What We’re Watching in California Education – January 2023 Edition

Welcome to the January 2023 edition of What We’re Watching in California Education, a newsletter we hope will offer you insight into public education conversations happening at our state Capitol. In this edition, we’ll walk you through the Governor’s Proposed 2023-24 Education Budget, which he announced last week.

Governor’s Proposed 2022-23 Budget


Last week, Governor Newsom released his proposal for the 2023-24 state budget. The state is projecting a $22 billion budget deficit in their general fund, which is leading to cuts in many areas across Newsom’s budget. With that context, TK-12 schools and community colleges are currently expected to experience minimal cuts. Overall, per pupil spending at TK-12 schools under Proposition 98 – which sets how much of the state’s general fund is spent on TK-16 education – is set to increase to $17,519, its highest level ever. But that increase is entirely driven by significant student enrollment decreases across the state. Proposition 98 funding on TK-12 schools and community colleges is actually set to drop by about $1.5 billion – it’s just that there are fewer public school students enrolled to split that funding. Importantly, this funding level allows the state to meet its required cost of living adjustment to districts, set at 8.1% this year due to significant inflation.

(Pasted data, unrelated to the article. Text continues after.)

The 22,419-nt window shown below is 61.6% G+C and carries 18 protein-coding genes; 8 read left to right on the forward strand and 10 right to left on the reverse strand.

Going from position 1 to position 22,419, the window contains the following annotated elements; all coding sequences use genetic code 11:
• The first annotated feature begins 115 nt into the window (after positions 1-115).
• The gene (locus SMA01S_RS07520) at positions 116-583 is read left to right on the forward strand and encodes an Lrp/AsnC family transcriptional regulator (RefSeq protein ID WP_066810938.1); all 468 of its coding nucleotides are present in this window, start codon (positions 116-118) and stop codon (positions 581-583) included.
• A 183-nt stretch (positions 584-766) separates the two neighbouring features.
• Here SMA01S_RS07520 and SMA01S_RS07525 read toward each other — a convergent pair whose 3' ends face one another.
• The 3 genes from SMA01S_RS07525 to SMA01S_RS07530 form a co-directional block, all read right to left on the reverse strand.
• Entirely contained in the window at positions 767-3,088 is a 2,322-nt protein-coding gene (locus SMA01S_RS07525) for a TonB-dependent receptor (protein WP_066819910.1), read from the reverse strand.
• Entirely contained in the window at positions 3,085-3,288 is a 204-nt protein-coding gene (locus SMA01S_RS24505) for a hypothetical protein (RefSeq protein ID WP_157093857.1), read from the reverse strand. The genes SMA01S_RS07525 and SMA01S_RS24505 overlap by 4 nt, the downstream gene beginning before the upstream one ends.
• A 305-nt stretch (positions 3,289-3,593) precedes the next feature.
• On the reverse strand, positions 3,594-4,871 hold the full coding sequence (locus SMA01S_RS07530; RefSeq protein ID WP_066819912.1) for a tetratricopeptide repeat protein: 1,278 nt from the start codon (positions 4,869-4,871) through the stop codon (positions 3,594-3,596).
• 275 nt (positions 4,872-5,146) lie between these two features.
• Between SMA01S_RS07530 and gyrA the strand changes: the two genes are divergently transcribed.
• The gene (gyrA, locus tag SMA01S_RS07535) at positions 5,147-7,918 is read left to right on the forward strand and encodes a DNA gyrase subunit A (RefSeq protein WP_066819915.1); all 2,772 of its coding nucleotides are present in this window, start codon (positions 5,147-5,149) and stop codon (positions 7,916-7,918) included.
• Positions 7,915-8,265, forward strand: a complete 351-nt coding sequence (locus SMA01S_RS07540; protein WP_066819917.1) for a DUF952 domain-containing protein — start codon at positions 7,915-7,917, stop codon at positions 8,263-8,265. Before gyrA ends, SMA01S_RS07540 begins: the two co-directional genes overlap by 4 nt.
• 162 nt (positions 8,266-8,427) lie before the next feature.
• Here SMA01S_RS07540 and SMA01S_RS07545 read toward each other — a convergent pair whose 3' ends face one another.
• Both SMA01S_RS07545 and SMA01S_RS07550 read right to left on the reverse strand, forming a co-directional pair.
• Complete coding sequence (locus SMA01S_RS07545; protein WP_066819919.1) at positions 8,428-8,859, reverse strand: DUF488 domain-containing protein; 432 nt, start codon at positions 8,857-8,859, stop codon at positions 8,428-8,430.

In addition to the Proposition 98 toplines, the Governor’s budget also includes:


  • $690 million in continuing funding for the state’s move to transitional kindergarten for all students, which increases access by moving the TK cutoff date from February 2nd to April 2nd. Full implementation of this program is expected by the 2025-26 school year. An additional $165 million is provided for increasing staffing in TK classrooms.

  • $300 million as a Local Control Funding Formula (LCFF) “Equity Multiplier” which would provide even more additional funding to the highest-need schools in the state, beyond the LCFF supplemental and concentration funding that students in those schools already receive. 

  • A one-time expenditure of $250 million to support hiring literacy coaches and reading specialists in California’s highest need schools.

As always, it’s important to note that this budget will certainly change as we learn more about the state’s economic situation, and as the Governor negotiates with the state Senate and Assembly over the coming months. In fact, the Legislative Analyst’s Office is already saying that the Governor’s revenue projections may be overly optimistic. Stay tuned for the Governor’s revision to this budget proposal, expected in May 2023.

In Community,

Darcel Sanders, Chief Executive Officer 

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